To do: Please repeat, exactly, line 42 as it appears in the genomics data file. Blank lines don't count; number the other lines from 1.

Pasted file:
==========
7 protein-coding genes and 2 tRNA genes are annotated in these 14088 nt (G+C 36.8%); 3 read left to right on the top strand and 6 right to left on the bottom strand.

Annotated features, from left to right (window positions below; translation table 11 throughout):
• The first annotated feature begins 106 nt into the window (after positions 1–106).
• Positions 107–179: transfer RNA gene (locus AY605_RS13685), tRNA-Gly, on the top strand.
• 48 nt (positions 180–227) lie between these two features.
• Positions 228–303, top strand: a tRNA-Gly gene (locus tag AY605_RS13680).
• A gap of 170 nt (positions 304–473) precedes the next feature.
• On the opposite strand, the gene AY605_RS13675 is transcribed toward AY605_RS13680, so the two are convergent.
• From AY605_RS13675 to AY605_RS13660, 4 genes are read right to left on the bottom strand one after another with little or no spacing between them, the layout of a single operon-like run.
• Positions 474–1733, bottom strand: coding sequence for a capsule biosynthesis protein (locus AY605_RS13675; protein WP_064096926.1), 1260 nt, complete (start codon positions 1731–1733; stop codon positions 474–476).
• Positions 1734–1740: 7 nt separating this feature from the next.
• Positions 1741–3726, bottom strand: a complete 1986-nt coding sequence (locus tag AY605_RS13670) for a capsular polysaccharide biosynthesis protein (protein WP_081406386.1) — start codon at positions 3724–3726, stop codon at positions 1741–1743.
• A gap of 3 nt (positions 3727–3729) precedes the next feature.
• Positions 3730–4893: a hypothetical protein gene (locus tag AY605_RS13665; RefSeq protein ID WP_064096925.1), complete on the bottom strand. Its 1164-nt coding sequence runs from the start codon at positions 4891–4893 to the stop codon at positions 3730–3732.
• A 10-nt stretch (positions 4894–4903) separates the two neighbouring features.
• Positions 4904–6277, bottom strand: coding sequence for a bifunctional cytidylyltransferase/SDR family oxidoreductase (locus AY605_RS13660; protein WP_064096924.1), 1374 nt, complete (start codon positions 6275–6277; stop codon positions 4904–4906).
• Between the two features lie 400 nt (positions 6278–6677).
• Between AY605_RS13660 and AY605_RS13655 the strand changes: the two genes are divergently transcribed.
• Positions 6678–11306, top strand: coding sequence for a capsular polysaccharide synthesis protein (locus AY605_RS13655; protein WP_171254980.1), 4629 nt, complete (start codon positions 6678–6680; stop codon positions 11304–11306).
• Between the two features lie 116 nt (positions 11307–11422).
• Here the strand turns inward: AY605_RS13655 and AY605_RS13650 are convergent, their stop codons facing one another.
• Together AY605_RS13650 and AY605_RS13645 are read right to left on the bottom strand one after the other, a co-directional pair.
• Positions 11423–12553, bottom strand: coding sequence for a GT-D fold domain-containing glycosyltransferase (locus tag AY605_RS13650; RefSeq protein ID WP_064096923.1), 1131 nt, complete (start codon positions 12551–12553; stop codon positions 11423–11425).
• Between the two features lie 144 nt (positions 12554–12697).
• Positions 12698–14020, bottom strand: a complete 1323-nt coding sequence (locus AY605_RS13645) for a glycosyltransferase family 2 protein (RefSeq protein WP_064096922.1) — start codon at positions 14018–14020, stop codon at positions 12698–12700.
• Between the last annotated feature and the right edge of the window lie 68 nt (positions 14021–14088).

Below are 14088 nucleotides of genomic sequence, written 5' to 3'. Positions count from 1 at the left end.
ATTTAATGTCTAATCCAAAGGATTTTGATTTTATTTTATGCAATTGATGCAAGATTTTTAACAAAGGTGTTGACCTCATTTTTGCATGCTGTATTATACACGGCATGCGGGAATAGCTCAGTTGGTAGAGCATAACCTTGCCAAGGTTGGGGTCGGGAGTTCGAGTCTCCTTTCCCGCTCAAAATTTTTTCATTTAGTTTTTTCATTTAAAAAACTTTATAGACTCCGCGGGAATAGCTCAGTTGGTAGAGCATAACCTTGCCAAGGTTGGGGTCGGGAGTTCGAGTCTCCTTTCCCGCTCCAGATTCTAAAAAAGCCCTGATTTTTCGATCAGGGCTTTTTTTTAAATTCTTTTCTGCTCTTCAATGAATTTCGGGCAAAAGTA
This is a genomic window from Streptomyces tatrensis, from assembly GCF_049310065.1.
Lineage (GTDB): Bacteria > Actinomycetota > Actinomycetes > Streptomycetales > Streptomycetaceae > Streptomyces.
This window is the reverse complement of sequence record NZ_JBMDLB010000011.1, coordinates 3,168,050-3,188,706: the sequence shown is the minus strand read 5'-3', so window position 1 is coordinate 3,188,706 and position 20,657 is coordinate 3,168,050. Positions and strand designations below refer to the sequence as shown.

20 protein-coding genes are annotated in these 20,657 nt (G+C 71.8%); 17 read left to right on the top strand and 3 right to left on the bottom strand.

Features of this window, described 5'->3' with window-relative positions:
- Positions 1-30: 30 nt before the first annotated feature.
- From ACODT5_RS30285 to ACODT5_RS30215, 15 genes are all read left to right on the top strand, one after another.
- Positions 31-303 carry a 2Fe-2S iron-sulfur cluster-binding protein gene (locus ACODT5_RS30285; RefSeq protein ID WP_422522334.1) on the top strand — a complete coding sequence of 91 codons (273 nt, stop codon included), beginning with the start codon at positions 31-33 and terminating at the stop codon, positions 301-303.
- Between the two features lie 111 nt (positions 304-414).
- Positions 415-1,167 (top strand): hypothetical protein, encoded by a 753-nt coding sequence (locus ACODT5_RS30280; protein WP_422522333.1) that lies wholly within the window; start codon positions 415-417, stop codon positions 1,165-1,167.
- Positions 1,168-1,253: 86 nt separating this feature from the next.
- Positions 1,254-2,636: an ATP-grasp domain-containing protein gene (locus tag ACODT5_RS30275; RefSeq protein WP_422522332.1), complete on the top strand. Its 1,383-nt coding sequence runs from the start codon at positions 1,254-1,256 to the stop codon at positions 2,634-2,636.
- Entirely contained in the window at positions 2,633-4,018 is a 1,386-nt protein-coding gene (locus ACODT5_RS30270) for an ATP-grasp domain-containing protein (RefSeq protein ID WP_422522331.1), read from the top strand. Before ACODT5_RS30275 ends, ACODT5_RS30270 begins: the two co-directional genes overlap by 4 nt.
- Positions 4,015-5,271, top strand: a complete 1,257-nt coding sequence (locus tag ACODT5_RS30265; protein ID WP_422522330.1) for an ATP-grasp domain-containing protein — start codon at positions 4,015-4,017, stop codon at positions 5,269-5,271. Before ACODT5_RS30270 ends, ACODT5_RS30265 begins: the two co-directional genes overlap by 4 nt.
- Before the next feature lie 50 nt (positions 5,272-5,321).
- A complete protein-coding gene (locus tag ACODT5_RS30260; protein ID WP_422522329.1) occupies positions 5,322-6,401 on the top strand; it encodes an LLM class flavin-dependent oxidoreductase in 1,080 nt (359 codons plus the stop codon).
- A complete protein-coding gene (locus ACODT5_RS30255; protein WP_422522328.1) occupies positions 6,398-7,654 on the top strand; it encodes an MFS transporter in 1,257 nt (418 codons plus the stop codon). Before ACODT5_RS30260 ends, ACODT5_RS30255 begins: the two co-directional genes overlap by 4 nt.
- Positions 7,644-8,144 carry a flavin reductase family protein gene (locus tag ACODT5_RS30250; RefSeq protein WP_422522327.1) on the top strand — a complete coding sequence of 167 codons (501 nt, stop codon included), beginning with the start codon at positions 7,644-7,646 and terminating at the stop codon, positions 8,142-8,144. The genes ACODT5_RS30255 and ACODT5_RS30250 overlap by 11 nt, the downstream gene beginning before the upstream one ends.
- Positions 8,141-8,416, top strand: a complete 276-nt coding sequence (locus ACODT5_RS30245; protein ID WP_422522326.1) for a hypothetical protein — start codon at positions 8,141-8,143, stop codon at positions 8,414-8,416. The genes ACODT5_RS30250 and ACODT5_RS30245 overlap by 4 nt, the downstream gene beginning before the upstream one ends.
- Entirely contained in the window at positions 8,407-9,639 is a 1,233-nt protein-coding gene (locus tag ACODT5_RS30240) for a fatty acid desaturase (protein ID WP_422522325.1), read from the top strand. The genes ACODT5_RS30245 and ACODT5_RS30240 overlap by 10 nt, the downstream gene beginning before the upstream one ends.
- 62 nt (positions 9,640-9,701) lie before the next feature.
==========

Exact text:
- Positions 4,015-5,271, top strand: a complete 1,257-nt coding sequence (locus tag ACODT5_RS30265; protein ID WP_422522330.1) for an ATP-grasp domain-containing protein — start codon at positions 4,015-4,017, stop codon at positions 5,269-5,271. Before ACODT5_RS30270 ends, ACODT5_RS30265 begins: the two co-directional genes overlap by 4 nt.